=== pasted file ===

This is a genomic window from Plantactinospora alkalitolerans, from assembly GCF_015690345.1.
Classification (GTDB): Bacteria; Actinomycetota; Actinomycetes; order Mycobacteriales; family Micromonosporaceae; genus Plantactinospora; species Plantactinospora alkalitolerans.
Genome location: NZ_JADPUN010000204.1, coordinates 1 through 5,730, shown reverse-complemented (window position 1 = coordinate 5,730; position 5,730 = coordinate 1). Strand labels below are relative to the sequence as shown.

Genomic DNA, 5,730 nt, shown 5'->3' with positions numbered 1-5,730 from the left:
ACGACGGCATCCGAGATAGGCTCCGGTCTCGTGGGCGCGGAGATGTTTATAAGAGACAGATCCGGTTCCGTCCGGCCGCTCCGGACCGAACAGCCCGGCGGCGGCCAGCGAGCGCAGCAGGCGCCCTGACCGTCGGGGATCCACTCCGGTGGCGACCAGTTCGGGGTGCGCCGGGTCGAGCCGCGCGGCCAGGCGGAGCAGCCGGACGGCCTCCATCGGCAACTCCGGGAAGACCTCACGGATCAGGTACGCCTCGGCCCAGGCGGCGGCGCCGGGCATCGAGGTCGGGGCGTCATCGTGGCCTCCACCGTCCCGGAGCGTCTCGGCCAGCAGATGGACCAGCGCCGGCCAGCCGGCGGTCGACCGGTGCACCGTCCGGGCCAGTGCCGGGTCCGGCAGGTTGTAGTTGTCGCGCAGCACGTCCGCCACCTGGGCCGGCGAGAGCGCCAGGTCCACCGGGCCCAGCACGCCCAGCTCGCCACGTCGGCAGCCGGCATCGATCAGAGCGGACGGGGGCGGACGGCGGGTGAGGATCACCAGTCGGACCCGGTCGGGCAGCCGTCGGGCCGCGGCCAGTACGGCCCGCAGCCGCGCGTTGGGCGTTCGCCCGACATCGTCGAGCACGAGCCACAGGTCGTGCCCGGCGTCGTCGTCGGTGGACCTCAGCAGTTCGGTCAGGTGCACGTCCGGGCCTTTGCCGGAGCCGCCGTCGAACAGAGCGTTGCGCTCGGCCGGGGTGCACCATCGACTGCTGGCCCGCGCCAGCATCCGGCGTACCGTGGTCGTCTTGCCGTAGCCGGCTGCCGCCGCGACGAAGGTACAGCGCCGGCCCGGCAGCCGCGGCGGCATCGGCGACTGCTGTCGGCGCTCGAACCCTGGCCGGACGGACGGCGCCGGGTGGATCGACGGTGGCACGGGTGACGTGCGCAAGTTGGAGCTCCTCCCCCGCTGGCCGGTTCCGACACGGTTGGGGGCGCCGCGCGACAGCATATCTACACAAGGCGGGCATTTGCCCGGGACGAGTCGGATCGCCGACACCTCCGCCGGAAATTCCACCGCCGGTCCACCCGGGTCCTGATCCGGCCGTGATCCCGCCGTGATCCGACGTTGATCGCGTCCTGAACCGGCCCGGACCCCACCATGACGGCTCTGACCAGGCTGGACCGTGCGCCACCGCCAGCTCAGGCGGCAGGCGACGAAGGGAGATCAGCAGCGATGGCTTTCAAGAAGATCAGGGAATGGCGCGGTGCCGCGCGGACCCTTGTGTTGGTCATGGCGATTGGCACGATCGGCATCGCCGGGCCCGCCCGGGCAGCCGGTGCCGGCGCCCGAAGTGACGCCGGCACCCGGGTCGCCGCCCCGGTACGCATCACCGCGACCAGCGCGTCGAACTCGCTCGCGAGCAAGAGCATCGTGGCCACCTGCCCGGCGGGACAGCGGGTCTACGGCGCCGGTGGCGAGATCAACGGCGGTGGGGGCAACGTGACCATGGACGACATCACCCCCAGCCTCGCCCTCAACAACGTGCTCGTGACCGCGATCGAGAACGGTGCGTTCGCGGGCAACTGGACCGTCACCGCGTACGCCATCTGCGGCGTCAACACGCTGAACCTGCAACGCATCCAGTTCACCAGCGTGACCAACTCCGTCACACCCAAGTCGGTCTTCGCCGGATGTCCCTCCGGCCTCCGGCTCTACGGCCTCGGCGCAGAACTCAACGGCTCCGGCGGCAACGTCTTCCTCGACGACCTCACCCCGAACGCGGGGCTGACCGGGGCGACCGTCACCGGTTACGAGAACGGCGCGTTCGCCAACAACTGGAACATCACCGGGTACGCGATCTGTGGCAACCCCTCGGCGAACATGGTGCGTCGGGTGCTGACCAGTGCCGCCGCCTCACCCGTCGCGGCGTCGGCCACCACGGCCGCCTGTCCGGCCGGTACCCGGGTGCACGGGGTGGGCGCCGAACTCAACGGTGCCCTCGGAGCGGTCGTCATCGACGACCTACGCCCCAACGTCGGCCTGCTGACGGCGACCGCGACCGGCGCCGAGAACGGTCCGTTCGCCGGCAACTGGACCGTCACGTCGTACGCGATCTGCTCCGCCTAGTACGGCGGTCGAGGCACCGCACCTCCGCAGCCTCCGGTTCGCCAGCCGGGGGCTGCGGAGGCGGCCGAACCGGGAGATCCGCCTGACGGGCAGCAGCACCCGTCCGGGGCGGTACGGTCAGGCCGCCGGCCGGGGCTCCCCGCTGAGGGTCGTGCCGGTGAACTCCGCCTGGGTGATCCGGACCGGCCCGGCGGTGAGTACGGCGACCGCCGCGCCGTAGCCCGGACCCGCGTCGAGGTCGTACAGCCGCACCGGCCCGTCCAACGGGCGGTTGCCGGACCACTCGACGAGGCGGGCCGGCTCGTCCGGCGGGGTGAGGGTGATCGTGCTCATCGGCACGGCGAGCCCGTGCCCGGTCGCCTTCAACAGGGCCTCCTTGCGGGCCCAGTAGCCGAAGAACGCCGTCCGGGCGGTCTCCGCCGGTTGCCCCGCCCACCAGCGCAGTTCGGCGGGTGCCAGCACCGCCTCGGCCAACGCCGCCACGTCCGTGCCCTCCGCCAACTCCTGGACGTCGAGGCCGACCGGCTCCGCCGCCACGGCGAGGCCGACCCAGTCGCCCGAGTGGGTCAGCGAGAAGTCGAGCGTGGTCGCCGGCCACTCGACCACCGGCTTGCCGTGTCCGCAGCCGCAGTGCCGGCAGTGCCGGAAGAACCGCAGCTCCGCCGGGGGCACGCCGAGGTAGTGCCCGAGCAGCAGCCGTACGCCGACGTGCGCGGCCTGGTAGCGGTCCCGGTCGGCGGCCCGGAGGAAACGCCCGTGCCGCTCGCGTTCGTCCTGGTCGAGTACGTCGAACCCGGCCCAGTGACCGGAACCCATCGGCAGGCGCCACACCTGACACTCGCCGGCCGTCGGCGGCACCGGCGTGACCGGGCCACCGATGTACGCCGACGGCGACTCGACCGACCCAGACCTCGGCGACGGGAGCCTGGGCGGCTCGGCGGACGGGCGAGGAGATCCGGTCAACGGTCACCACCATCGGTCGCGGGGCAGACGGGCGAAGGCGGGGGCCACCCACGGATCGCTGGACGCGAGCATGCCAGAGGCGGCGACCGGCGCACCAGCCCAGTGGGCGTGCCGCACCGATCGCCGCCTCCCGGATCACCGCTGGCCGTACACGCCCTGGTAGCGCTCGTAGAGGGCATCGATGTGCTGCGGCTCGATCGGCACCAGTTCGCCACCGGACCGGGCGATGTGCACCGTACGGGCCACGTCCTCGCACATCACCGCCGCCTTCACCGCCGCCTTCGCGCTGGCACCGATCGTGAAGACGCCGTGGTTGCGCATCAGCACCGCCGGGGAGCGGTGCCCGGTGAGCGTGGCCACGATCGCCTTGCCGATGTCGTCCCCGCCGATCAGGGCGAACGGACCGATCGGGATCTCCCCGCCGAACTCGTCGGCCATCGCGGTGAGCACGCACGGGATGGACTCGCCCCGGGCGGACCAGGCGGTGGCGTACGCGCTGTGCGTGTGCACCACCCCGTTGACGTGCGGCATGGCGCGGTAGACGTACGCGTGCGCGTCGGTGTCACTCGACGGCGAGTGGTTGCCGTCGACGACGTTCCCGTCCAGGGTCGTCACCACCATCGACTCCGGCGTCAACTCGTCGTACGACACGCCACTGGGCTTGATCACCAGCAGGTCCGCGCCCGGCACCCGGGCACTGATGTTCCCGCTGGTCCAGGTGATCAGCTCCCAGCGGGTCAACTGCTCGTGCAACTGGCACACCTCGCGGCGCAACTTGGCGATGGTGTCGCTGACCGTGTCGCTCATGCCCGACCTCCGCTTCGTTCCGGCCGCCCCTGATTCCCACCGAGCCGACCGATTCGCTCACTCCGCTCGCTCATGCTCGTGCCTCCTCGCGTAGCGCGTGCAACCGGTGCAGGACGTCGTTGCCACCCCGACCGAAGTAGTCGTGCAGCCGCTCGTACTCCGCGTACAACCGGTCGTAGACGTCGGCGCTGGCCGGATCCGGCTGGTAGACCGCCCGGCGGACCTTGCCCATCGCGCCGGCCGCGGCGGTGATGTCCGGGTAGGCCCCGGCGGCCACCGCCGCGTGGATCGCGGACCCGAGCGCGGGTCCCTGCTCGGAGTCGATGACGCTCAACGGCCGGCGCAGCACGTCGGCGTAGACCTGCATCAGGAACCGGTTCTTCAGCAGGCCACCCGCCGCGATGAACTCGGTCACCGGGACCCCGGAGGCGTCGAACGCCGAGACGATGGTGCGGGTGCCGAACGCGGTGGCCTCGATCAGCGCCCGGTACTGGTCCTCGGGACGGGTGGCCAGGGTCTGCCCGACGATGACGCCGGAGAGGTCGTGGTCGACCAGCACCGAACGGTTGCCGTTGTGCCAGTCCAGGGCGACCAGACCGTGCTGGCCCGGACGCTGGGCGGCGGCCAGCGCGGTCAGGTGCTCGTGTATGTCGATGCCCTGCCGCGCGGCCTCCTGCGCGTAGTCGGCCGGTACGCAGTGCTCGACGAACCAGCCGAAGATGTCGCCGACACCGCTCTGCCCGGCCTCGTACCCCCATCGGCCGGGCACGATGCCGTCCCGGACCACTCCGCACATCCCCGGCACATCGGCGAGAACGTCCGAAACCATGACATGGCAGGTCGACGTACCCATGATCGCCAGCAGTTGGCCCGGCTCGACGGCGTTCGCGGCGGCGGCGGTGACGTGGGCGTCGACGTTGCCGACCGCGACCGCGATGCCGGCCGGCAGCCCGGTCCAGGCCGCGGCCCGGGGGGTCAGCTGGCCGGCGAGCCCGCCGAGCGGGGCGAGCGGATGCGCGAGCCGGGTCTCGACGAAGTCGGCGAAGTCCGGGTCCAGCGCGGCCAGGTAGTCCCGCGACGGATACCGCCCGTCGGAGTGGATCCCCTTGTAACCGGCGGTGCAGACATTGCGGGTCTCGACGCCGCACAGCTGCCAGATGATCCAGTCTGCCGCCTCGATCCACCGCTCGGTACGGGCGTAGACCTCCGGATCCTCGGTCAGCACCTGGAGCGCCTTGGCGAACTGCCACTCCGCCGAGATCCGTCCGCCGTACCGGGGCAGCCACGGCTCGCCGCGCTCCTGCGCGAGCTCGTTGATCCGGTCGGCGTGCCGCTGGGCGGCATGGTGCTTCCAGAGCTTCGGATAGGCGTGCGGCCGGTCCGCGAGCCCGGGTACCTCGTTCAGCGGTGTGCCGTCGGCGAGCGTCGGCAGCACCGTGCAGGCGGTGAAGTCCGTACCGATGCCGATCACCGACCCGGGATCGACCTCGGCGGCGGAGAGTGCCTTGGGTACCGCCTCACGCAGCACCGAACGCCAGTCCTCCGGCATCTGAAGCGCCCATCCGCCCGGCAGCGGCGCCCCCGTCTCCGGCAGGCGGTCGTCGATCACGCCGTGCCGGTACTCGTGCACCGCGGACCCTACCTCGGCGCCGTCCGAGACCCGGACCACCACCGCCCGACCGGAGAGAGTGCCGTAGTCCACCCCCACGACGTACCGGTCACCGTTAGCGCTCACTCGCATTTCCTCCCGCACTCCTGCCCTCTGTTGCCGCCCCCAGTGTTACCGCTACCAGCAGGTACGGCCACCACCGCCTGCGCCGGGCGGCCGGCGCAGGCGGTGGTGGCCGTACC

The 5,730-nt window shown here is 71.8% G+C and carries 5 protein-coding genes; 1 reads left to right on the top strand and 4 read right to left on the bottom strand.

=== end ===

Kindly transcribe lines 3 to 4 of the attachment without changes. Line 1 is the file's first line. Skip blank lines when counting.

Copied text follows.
Genome location: NZ_JADPUN010000204.1, coordinates 1 through 5,730, shown reverse-complemented (window position 1 = coordinate 5,730; position 5,730 = coordinate 1). Strand labels below are relative to the sequence as shown.

Genomic DNA, 5,730 nt, shown 5'->3' with positions numbered 1-5,730 from the left: